The Montessori elementary curriculum is comprehensive, integrative, holistic, and purposeful.  Physical growth and other domains of development grow rapidly during the elementary phase of a child’s life. It is at that time in a child’s life that our approach begins to take a more integrative holistic approach.  Montessori relays that as educators we are to “sow the seeds of the sciences” (1948, p. 56).  She states that all things are interconnected in the universe and each living thing has a specific role or Cosmic task to carry out.  In an elementary classroom, children actively manipulate concrete materials across the curriculum:  writing, reading, math, history, geography, botany, zoology, biology, chemistry, physics, religion and the arts and use them in more abstract ways.   According to Feeney, et al. (2010, p. 357), an integrative study of a topic contributes simultaneously to children’s growing awareness, skill, and understanding in many areas.  Using their imagination, abstract reasoning, and questioning mind, they start to learn newer concepts (www.global montessorinetwork.org, Cosmic Education).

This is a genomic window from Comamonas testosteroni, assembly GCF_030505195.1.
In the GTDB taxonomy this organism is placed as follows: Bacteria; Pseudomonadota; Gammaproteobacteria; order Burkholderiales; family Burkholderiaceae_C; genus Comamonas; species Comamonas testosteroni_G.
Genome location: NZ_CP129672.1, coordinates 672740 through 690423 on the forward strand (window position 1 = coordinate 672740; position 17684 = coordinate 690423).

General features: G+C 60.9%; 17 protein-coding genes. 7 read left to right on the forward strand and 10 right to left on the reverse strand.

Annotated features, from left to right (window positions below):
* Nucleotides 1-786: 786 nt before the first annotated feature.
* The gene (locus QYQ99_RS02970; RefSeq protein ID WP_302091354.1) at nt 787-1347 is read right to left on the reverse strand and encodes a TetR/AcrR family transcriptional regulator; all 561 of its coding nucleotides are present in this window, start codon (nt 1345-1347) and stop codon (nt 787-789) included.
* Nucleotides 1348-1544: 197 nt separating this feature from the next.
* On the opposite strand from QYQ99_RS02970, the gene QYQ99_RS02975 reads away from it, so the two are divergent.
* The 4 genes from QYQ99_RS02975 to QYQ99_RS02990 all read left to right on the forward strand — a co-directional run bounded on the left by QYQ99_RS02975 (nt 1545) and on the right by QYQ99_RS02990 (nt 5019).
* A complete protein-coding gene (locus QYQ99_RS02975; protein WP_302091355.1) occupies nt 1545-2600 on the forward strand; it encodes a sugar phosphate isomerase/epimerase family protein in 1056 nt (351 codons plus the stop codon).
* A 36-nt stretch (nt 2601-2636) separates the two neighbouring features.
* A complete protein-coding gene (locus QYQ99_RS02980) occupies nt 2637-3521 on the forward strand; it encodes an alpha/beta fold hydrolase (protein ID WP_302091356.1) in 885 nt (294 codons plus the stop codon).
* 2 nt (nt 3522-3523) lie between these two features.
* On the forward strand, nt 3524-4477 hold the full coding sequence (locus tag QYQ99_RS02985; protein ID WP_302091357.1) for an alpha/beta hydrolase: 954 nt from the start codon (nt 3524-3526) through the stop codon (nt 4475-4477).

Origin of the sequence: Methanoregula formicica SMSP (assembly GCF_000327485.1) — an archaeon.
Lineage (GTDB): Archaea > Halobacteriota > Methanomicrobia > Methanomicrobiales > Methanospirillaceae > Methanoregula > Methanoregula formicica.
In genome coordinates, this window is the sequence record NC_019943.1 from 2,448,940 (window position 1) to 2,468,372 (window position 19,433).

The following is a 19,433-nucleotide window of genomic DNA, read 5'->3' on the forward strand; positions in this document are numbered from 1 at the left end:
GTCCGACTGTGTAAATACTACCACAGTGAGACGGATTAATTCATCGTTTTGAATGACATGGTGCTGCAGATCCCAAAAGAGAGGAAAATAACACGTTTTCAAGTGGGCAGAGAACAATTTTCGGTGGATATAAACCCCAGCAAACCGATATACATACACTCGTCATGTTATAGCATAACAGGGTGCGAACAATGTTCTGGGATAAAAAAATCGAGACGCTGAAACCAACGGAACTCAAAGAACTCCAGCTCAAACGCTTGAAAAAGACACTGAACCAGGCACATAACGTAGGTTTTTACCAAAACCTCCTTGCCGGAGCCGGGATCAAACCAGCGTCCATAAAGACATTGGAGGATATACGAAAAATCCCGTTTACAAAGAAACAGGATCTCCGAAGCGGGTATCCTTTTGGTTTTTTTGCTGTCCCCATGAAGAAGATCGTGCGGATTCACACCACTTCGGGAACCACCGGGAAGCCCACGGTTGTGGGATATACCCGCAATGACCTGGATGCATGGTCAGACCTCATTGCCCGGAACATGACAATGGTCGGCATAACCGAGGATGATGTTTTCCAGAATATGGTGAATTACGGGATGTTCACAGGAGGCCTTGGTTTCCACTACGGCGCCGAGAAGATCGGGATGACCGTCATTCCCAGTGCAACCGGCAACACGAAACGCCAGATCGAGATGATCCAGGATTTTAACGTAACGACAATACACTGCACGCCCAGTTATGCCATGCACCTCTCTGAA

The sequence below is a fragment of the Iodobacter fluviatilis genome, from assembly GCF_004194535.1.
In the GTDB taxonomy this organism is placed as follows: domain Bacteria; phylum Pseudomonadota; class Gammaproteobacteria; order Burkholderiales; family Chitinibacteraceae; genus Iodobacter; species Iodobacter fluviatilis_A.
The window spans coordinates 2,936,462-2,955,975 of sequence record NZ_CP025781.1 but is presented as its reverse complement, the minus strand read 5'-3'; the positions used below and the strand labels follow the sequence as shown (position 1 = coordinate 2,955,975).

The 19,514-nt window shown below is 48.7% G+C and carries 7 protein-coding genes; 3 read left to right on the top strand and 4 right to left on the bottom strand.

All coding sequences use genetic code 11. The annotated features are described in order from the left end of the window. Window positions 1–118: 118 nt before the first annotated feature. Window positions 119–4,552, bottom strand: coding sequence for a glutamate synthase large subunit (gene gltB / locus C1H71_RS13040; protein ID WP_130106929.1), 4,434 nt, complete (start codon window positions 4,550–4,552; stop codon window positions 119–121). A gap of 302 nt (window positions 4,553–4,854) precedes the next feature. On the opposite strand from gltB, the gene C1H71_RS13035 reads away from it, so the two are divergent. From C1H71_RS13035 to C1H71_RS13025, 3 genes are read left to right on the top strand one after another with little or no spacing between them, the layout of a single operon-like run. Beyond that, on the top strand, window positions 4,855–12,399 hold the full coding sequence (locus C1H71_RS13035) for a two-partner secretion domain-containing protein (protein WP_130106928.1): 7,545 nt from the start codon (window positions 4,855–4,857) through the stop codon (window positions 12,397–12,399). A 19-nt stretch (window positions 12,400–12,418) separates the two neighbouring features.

Characteristically, Montessori takes the children from the whole to the parts and back to the whole again.  In this way, each academic area emerges naturally from the whole narrative and continually refers back to it.  Cosmic education in its holistic integrative approach expresses the intimate relationship between things, living nature, and man.  The cosmic great lessons include: The Coming of the Universe and the Earth, The Coming of Life, Coming of Human Beings, Communication in Signs, and The Story of Number. The epic cosmic stories as told through the teacher’s expressive delivery, music, impressionistic charts, experiments, and games exposes a child’s imagination, creative processes, and higher-level thinking.  The Great Lessons present a holistic vision of knowledge, drawing on material from the various disciplines as needed.

Children are encouraged to work together to complete research, plan and execute projects, and share them with their peers.  Students collaborate, teach one another and exercise conflict resolution.   Children who complete the Montessori elementary curriculum have a clear understanding of the natural world, of human knowledge, and of themselves.  These children are prepared to leave childhood behind and to enter adolescence as independent, confident, responsible, emotionally intelligent individuals, balanced in physical, intellectual and social achievements.  They are academically and practically prepared to pursue self-education in many areas; to make responsible decisions and act on them in a responsible way; to recognize limits and give, ask for, and receive help, as needed.